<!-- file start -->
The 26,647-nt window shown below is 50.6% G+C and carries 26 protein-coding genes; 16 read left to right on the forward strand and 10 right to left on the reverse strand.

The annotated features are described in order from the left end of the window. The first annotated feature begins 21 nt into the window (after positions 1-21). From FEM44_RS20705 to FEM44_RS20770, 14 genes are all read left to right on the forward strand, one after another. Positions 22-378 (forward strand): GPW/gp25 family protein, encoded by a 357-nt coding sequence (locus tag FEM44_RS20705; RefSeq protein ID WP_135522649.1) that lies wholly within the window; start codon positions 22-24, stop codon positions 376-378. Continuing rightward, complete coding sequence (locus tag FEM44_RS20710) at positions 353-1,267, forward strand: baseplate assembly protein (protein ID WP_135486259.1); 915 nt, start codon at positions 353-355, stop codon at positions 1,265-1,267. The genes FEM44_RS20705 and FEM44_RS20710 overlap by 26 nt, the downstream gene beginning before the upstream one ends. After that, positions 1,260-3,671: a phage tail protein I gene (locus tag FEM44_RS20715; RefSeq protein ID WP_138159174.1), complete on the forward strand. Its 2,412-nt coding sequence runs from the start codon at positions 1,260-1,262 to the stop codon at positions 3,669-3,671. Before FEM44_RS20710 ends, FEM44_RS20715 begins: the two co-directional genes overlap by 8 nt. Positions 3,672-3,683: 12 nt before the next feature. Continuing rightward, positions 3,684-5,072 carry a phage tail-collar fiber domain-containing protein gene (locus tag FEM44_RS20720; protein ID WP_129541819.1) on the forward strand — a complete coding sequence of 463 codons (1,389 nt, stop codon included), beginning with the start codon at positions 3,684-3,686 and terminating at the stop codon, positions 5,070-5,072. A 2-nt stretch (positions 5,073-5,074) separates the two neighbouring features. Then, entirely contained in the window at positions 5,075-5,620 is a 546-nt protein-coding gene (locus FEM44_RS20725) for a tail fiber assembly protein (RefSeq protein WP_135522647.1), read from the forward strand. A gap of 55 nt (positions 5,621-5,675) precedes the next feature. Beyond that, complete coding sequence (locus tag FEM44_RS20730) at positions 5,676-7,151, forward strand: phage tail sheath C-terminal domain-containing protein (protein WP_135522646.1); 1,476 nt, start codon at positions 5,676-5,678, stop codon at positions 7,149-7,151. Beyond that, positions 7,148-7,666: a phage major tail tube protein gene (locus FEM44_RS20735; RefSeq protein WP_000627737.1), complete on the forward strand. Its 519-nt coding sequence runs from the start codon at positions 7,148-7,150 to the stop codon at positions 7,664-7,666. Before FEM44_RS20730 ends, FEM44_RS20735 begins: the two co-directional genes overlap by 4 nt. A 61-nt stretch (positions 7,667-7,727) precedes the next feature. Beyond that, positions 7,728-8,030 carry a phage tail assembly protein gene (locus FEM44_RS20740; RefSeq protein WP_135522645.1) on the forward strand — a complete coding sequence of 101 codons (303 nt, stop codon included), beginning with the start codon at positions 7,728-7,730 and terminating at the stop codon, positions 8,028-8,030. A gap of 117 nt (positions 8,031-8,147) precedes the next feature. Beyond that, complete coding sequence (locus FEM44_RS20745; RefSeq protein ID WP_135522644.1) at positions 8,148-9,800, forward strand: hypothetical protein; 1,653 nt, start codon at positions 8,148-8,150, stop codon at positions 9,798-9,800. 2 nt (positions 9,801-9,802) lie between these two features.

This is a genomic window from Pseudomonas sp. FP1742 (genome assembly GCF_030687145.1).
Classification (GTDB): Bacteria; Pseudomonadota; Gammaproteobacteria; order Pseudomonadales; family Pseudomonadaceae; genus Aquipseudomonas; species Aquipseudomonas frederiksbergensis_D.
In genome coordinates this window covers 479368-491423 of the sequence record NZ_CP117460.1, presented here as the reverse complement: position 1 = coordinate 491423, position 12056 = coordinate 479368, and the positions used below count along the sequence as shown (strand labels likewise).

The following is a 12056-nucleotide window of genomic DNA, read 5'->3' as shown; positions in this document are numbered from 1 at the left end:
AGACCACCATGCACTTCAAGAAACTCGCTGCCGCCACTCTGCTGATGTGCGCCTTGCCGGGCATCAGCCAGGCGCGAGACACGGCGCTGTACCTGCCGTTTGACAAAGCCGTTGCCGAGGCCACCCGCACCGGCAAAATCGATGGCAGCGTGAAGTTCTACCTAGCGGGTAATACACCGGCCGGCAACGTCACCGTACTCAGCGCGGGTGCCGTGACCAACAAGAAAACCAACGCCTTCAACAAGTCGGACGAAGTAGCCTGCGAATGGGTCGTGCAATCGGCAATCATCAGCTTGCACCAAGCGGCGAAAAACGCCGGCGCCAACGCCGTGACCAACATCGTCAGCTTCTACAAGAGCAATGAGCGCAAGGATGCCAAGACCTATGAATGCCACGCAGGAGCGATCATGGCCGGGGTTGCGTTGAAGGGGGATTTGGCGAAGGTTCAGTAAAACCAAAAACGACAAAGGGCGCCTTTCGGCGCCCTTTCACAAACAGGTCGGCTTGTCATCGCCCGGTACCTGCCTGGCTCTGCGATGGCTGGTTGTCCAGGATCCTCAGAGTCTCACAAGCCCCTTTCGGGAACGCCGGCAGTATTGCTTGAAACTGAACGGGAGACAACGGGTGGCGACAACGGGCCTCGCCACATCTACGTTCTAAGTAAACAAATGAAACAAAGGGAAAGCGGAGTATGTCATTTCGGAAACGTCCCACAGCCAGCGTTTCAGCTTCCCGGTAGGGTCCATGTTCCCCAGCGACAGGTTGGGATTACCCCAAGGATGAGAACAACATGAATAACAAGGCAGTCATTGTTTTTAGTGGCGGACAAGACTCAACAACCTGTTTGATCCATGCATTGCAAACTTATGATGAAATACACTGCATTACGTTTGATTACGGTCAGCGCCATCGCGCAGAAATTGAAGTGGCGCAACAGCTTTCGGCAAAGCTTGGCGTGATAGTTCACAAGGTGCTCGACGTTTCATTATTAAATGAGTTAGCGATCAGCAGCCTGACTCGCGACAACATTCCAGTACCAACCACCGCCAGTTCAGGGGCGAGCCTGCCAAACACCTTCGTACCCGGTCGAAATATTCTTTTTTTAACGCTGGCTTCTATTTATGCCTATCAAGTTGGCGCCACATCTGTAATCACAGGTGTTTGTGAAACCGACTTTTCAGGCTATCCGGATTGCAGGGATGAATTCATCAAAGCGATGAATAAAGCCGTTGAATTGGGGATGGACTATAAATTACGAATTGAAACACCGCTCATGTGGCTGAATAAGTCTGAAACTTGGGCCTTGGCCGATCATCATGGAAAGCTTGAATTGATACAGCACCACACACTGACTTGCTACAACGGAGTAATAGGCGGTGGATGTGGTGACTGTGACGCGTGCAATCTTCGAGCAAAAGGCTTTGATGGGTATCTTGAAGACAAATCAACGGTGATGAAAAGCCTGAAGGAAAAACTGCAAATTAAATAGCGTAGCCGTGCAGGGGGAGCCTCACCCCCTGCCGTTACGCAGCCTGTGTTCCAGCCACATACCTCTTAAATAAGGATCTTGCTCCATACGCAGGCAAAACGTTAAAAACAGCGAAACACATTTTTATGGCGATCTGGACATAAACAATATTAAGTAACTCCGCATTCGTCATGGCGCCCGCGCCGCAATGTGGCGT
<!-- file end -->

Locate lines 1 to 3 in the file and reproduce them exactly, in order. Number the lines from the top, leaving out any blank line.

The 26,647-nt window shown below is 50.6% G+C and carries 26 protein-coding genes; 16 read left to right on the forward strand and 10 right to left on the reverse strand.

The annotated features are described in order from the left end of the window. The first annotated feature begins 21 nt into the window (after positions 1-21). From FEM44_RS20705 to FEM44_RS20770, 14 genes are all read left to right on the forward strand, one after another. Positions 22-378 (forward strand): GPW/gp25 family protein, encoded by a 357-nt coding sequence (locus tag FEM44_RS20705; RefSeq protein ID WP_135522649.1) that lies wholly within the window; start codon positions 22-24, stop codon positions 376-378. Continuing rightward, complete coding sequence (locus tag FEM44_RS20710) at positions 353-1,267, forward strand: baseplate assembly protein (protein ID WP_135486259.1); 915 nt, start codon at positions 353-355, stop codon at positions 1,265-1,267. The genes FEM44_RS20705 and FEM44_RS20710 overlap by 26 nt, the downstream gene beginning before the upstream one ends. After that, positions 1,260-3,671: a phage tail protein I gene (locus tag FEM44_RS20715; RefSeq protein ID WP_138159174.1), complete on the forward strand. Its 2,412-nt coding sequence runs from the start codon at positions 1,260-1,262 to the stop codon at positions 3,669-3,671. Before FEM44_RS20710 ends, FEM44_RS20715 begins: the two co-directional genes overlap by 8 nt. Positions 3,672-3,683: 12 nt before the next feature. Continuing rightward, positions 3,684-5,072 carry a phage tail-collar fiber domain-containing protein gene (locus tag FEM44_RS20720; protein ID WP_129541819.1) on the forward strand — a complete coding sequence of 463 codons (1,389 nt, stop codon included), beginning with the start codon at positions 3,684-3,686 and terminating at the stop codon, positions 5,070-5,072. A 2-nt stretch (positions 5,073-5,074) separates the two neighbouring features. Then, entirely contained in the window at positions 5,075-5,620 is a 546-nt protein-coding gene (locus FEM44_RS20725) for a tail fiber assembly protein (RefSeq protein WP_135522647.1), read from the forward strand. A gap of 55 nt (positions 5,621-5,675) precedes the next feature. Beyond that, complete coding sequence (locus tag FEM44_RS20730) at positions 5,676-7,151, forward strand: phage tail sheath C-terminal domain-containing protein (protein WP_135522646.1); 1,476 nt, start codon at positions 5,676-5,678, stop codon at positions 7,149-7,151. Beyond that, positions 7,148-7,666: a phage major tail tube protein gene (locus FEM44_RS20735; RefSeq protein WP_000627737.1), complete on the forward strand. Its 519-nt coding sequence runs from the start codon at positions 7,148-7,150 to the stop codon at positions 7,664-7,666. Before FEM44_RS20730 ends, FEM44_RS20735 begins: the two co-directional genes overlap by 4 nt. A 61-nt stretch (positions 7,667-7,727) precedes the next feature. Beyond that, positions 7,728-8,030 carry a phage tail assembly protein gene (locus FEM44_RS20740; RefSeq protein WP_135522645.1) on the forward strand — a complete coding sequence of 101 codons (303 nt, stop codon included), beginning with the start codon at positions 7,728-7,730 and terminating at the stop codon, positions 8,028-8,030. A gap of 117 nt (positions 8,031-8,147) precedes the next feature. Beyond that, complete coding sequence (locus FEM44_RS20745; RefSeq protein ID WP_135522644.1) at positions 8,148-9,800, forward strand: hypothetical protein; 1,653 nt, start codon at positions 8,148-8,150, stop codon at positions 9,798-9,800. 2 nt (positions 9,801-9,802) lie between these two features.

This is a genomic window from Pseudomonas sp. FP1742 (genome assembly GCF_030687145.1).